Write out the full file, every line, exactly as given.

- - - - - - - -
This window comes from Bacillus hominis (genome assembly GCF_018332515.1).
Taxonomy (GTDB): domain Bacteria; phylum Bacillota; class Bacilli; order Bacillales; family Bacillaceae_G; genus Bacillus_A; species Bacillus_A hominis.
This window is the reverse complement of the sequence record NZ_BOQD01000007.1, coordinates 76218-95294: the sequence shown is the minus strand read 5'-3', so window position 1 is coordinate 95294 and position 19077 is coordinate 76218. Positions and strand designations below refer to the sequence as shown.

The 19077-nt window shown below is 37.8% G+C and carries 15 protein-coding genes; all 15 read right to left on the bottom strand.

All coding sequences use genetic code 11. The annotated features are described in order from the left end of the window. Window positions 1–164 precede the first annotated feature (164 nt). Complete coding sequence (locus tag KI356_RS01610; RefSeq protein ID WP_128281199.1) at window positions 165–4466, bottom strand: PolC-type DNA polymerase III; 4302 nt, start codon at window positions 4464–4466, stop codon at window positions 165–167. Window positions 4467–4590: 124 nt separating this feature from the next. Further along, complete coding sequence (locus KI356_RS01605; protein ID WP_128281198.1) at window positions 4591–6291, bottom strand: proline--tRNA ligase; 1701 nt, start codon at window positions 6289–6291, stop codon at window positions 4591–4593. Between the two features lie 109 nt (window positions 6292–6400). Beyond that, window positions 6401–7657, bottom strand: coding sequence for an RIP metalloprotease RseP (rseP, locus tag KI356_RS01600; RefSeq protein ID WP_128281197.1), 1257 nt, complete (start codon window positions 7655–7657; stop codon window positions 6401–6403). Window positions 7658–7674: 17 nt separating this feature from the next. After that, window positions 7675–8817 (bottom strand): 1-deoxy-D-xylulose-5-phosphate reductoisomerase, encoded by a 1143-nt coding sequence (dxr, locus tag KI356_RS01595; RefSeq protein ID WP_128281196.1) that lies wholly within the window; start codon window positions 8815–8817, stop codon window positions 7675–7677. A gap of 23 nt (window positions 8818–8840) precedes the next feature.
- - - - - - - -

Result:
This window comes from Bacillus hominis (genome assembly GCF_018332515.1).
Taxonomy (GTDB): domain Bacteria; phylum Bacillota; class Bacilli; order Bacillales; family Bacillaceae_G; genus Bacillus_A; species Bacillus_A hominis.
This window is the reverse complement of the sequence record NZ_BOQD01000007.1, coordinates 76218-95294: the sequence shown is the minus strand read 5'-3', so window position 1 is coordinate 95294 and position 19077 is coordinate 76218. Positions and strand designations below refer to the sequence as shown.

The 19077-nt window shown below is 37.8% G+C and carries 15 protein-coding genes; all 15 read right to left on the bottom strand.

All coding sequences use genetic code 11. The annotated features are described in order from the left end of the window. Window positions 1–164 precede the first annotated feature (164 nt). Complete coding sequence (locus tag KI356_RS01610; RefSeq protein ID WP_128281199.1) at window positions 165–4466, bottom strand: PolC-type DNA polymerase III; 4302 nt, start codon at window positions 4464–4466, stop codon at window positions 165–167. Window positions 4467–4590: 124 nt separating this feature from the next. Further along, complete coding sequence (locus KI356_RS01605; protein ID WP_128281198.1) at window positions 4591–6291, bottom strand: proline--tRNA ligase; 1701 nt, start codon at window positions 6289–6291, stop codon at window positions 4591–4593. Between the two features lie 109 nt (window positions 6292–6400). Beyond that, window positions 6401–7657, bottom strand: coding sequence for an RIP metalloprotease RseP (rseP, locus tag KI356_RS01600; RefSeq protein ID WP_128281197.1), 1257 nt, complete (start codon window positions 7655–7657; stop codon window positions 6401–6403). Window positions 7658–7674: 17 nt separating this feature from the next. After that, window positions 7675–8817 (bottom strand): 1-deoxy-D-xylulose-5-phosphate reductoisomerase, encoded by a 1143-nt coding sequence (dxr, locus tag KI356_RS01595; RefSeq protein ID WP_128281196.1) that lies wholly within the window; start codon window positions 8815–8817, stop codon window positions 7675–7677. A gap of 23 nt (window positions 8818–8840) precedes the next feature.